The humble spinach plant is no longer humble – it is now a bomb detector.
Scientists have embedded tiny tubes in the leaves of these plants so that they detect chemicals referred to as nitro-aromatics. These are the types found in landmines and munitions.
The information can then be transferred to a handheld device wirelessly.
This work was done at the Massachusetts Institute of Technology and published in Nature Materials.
How to research was done
In order to carry out this research, scientists implanted carbon nanotubes and nanoparticles into the spinach plant leaves. Nanotubes are tiny carbon cylinders. The spinach requires approximately 10 minutes for it to absorb water into the leaves.
So as to receive the signal, a laser was shone onto the leaf and this prompted nanotubes to emit close-to-infrared fluorescent light.
Small infrared camera connected to a small, cheap Raspberry Pi computer can then be used to detect this. Also, if the infrared filter found on a smartphone is removed, the mobile phone can also be used to detect the signal.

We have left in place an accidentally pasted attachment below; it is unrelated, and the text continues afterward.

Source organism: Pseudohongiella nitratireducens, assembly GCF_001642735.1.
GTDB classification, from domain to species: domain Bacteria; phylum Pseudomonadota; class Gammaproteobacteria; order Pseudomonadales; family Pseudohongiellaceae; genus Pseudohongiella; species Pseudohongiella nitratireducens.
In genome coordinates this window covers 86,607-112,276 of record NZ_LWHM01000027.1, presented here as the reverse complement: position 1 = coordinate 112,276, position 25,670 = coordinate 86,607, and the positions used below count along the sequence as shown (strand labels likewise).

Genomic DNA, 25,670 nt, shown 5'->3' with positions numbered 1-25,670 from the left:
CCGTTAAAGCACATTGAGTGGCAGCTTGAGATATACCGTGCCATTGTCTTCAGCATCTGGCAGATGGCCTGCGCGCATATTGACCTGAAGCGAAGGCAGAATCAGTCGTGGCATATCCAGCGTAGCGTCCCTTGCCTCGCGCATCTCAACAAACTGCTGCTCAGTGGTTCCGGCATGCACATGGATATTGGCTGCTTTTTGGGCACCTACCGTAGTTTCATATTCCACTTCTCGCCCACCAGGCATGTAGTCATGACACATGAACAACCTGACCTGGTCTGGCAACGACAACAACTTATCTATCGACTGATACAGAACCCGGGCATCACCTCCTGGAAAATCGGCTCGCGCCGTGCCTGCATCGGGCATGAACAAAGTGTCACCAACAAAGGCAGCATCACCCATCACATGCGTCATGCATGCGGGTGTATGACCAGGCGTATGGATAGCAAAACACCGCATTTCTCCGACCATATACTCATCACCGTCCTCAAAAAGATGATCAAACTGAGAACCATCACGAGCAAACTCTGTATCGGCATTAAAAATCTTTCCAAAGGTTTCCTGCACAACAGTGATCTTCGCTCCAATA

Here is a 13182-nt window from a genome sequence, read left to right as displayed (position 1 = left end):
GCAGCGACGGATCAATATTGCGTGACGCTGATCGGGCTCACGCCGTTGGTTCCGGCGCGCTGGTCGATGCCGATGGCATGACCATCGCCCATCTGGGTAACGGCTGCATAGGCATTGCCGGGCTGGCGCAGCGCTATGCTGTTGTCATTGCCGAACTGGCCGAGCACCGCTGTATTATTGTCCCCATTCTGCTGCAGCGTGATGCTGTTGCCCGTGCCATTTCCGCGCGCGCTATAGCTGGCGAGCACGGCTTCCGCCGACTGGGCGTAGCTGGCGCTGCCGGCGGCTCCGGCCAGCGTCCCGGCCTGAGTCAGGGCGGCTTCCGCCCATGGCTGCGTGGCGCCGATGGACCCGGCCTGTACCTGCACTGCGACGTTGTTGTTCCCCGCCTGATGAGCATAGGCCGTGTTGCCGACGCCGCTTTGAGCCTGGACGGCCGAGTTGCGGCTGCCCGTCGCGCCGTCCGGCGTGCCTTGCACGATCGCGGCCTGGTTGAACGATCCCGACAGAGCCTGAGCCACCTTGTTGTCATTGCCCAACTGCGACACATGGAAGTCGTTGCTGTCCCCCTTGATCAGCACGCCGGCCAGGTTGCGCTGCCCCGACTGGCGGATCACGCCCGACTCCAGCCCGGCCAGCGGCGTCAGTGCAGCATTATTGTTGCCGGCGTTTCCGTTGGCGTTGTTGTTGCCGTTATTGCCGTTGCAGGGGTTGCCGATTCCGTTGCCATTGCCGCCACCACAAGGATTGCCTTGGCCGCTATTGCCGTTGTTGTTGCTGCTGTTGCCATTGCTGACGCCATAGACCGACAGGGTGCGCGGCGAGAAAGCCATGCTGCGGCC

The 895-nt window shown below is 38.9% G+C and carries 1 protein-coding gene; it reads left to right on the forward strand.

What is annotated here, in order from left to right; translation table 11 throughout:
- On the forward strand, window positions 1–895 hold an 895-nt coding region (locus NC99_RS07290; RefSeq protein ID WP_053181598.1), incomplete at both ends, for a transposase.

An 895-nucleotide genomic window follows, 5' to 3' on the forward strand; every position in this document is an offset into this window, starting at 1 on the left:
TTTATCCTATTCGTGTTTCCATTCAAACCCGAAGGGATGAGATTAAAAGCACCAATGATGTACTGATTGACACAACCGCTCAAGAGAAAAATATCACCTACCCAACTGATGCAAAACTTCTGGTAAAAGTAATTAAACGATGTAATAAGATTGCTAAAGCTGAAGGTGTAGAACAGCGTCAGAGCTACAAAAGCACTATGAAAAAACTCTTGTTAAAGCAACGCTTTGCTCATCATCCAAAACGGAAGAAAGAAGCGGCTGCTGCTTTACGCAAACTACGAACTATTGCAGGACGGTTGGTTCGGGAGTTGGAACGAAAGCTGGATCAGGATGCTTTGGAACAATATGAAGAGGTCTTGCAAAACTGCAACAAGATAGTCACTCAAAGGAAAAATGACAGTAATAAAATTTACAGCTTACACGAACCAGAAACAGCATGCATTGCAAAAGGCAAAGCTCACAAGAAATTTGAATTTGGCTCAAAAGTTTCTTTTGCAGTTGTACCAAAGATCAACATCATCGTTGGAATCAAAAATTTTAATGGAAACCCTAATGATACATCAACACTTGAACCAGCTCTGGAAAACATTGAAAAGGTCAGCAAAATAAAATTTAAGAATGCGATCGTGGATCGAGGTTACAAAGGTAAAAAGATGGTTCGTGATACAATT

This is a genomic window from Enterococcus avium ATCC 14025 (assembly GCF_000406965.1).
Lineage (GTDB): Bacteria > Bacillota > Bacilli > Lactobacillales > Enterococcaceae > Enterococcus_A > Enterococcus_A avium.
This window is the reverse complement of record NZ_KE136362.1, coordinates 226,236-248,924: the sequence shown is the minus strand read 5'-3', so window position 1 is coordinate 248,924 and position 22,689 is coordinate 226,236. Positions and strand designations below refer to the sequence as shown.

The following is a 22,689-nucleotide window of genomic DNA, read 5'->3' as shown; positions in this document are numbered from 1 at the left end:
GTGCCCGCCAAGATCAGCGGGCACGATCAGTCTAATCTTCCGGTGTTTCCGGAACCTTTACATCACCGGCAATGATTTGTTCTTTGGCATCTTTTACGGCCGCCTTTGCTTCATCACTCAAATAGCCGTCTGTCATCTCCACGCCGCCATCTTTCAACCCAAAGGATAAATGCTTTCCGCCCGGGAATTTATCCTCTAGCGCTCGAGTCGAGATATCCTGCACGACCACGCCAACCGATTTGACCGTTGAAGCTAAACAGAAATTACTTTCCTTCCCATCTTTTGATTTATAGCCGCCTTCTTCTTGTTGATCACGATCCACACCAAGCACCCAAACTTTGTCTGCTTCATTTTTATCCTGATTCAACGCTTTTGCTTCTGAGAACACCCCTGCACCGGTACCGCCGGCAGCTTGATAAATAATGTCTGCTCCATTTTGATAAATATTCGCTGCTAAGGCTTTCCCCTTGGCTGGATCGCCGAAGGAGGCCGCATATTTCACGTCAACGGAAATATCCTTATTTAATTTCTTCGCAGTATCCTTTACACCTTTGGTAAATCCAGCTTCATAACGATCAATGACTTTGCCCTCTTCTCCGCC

Professor Michael Strano, a co-author of the report said that this was an important research that proved an important principle.
“Our paper outlines how one could engineer plants like this to detect virtually anything,” he told the BBC News website.
Some of the previous works that have been done in professor Strano’s lab include development of nanotubes to detect TNT, hydrogen peroxide and the nerve gas sarin.
Useful in defense
He said that these plants can be used for defense applications. Besides that, they are usable in monitoring public spaces for any terrorism related activities.
“Such plants could be used to monitor groundwater seepage from buried munitions or waste that contains nitro-aromatics.”
While describing the paper, the researchers were able to detect a signal 1 m away but they are now working to improve on the distance.